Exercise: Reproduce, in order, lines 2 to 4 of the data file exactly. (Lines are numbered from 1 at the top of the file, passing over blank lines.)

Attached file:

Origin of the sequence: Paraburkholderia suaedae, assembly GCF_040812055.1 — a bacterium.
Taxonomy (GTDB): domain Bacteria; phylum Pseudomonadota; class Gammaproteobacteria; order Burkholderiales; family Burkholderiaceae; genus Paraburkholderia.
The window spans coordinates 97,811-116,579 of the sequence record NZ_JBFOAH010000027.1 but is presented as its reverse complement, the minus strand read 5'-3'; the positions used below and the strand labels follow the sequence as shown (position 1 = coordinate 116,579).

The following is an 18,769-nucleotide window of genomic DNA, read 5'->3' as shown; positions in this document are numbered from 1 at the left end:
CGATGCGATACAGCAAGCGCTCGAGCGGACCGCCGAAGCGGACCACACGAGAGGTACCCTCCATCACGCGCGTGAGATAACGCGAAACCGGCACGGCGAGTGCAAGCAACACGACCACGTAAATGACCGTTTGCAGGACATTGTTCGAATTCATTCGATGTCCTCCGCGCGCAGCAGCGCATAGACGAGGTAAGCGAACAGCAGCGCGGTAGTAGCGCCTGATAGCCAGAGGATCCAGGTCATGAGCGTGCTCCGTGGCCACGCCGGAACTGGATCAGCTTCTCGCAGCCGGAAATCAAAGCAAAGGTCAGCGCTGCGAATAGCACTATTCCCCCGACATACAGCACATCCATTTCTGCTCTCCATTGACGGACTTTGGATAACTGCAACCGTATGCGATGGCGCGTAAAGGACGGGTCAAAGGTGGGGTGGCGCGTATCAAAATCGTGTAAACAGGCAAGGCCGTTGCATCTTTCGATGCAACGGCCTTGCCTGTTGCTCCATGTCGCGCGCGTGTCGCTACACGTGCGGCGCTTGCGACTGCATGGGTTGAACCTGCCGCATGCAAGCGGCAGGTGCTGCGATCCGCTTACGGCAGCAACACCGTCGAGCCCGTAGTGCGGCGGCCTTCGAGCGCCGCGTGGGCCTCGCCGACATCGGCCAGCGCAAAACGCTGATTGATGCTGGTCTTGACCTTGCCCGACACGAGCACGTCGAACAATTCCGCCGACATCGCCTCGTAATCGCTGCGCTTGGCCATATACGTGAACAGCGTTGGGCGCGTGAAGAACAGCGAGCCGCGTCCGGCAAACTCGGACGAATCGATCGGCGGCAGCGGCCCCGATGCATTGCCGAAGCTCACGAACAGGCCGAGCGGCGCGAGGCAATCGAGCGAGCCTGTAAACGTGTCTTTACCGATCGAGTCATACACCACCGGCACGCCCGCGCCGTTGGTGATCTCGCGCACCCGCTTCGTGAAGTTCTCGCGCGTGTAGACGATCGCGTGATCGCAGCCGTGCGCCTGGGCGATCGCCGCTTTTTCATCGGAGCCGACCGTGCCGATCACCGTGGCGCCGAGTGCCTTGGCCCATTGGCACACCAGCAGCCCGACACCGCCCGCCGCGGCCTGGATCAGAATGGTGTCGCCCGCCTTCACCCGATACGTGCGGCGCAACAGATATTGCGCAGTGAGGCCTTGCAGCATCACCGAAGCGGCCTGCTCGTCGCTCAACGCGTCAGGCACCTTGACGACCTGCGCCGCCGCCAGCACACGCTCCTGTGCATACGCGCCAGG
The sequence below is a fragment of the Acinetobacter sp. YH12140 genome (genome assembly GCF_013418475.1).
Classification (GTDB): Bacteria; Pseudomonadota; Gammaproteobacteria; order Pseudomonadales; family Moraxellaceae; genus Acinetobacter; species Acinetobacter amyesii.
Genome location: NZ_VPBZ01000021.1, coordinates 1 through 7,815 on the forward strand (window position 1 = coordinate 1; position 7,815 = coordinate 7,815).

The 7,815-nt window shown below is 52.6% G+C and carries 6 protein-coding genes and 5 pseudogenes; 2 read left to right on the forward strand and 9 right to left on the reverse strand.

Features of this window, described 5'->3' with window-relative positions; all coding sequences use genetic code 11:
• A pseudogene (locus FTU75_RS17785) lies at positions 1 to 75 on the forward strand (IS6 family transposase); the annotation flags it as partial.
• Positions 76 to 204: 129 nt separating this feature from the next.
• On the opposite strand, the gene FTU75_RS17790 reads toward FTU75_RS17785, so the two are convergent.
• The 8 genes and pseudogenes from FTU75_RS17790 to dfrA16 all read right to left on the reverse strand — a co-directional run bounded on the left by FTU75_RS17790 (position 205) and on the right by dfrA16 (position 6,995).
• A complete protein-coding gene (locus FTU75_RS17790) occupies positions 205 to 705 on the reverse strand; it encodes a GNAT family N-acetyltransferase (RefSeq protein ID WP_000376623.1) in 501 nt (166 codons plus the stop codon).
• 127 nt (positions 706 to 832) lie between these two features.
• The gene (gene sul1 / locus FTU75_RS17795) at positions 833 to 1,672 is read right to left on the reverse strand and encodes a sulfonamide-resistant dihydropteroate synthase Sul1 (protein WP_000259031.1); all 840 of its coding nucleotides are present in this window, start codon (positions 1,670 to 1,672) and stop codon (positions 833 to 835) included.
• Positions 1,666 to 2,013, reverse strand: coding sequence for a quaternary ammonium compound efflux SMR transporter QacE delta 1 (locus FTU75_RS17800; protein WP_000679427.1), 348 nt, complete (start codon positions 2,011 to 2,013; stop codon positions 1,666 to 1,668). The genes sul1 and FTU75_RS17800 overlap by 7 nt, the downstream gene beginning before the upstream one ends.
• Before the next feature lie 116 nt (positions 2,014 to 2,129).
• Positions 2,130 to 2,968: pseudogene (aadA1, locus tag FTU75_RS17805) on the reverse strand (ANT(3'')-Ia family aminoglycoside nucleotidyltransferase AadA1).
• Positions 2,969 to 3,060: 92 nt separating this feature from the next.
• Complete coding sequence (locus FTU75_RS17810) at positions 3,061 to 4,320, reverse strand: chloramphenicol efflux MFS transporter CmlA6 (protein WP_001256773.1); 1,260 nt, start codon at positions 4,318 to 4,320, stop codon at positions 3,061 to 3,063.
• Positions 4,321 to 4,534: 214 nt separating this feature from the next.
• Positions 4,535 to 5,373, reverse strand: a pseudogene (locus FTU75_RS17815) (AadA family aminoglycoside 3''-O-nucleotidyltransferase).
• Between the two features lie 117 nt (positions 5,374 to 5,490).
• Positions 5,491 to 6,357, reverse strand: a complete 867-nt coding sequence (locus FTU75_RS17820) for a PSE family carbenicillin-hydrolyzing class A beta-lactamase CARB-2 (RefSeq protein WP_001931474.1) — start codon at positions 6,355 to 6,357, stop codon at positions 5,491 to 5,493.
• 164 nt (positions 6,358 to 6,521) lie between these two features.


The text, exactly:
Taxonomy (GTDB): domain Bacteria; phylum Pseudomonadota; class Gammaproteobacteria; order Burkholderiales; family Burkholderiaceae; genus Paraburkholderia.
The window spans coordinates 97,811-116,579 of the sequence record NZ_JBFOAH010000027.1 but is presented as its reverse complement, the minus strand read 5'-3'; the positions used below and the strand labels follow the sequence as shown (position 1 = coordinate 116,579).

The following is an 18,769-nucleotide window of genomic DNA, read 5'->3' as shown; positions in this document are numbered from 1 at the left end: